Elk at Alpine, WY are crowded by development and will join in the feeding operation just down the road when winter deepens.
As our horse-drawn sleigh glided out onto the National Elk Refuge north of Jackson, Wyoming, 2,000 elk, about a third of what is expected to eventually show up, pawed at the snow for the grass beneath or rested contentedly in small groups.
It all changes with the next storm though. The rest of the herd will pour onto the Refuge and with over 6,000 hungry elk, refuge personnel will feed them for the rest of the winter.
The scattered groups will coalesce into long lines of shoulder to shoulder elk, eating from stringers of pelletized hay. Visually, it is striking and thrilling to see this many elk up close and thousands of people ride the sleighs each year to witness it. Biologically, managers fear it is a ticking time bomb.
Elk feeding almost always has its roots in human development. We build cities on winter range or choke off migration routes with interstates and elk begin to stack up in places where they have never wintered before and can’t winter without assistance. The snow is too deep, the forage too thin, they are too close to human interests or all three. Eventually, they find every available haystack, take up residence in backyards and get hit by trains, semi-trucks and cars.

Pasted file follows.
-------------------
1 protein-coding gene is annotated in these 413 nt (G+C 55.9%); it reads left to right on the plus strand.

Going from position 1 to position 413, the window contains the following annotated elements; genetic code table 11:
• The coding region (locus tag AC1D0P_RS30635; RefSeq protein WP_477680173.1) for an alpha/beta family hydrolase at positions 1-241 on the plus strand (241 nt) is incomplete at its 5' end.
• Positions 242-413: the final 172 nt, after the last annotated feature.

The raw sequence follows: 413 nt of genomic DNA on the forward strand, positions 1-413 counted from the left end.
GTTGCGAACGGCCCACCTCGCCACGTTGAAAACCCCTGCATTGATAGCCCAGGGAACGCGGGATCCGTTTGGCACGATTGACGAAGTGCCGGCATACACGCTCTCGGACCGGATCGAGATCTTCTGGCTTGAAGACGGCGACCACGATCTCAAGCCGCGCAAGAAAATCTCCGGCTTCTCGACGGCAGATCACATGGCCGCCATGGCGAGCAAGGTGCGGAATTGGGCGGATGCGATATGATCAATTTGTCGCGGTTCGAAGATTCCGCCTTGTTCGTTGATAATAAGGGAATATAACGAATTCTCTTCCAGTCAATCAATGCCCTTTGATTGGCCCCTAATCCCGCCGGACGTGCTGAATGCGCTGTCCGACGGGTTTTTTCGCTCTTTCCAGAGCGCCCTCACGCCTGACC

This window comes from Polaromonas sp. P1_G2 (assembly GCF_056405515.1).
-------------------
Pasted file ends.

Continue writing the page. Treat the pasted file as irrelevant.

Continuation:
Such a scenario quickly becomes intolerable and we turn to agricultural practices to remedy it. After all, we have been feeding livestock for thousands of years, why not elk? Within a few years, we develop the perception that hay can substitute for winter range and feeding becomes an annual operation.
On the surface, feeding the elk, barnyard style, does seem like a reasonable solution. We can have our cities and highways and elk get fed so where is the problem?
The issues surrounding elk feeding are socially, philosophically, and biologically complex. First, who will pay for it? Wyoming’s 22 official feedgrounds service over 20,000 head at a cost of almost three million dollars each year. Proponents of feeding will quickly point out that feeding is less expensive than paying for damage to stored and standing crops, but the program still runs in the red.
Elk hunters often appreciate feedgrounds because the number of elk that survive the winter can be, and usually is, far higher than the native range would support. For a wildlife agency to suggest that reduced elk numbers are preferable to feeding is tantamount to heresy for some of their strongest constituents.